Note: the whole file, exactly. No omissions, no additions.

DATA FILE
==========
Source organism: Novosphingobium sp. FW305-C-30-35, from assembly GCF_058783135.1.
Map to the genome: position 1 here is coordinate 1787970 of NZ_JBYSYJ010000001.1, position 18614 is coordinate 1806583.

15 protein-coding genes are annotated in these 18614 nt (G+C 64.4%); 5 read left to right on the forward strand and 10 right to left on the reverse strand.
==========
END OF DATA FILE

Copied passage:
Source organism: Novosphingobium sp. FW305-C-30-35, from assembly GCF_058783135.1.
Map to the genome: position 1 here is coordinate 1787970 of NZ_JBYSYJ010000001.1, position 18614 is coordinate 1806583.

15 protein-coding genes are annotated in these 18614 nt (G+C 64.4%); 5 read left to right on the forward strand and 10 right to left on the reverse strand.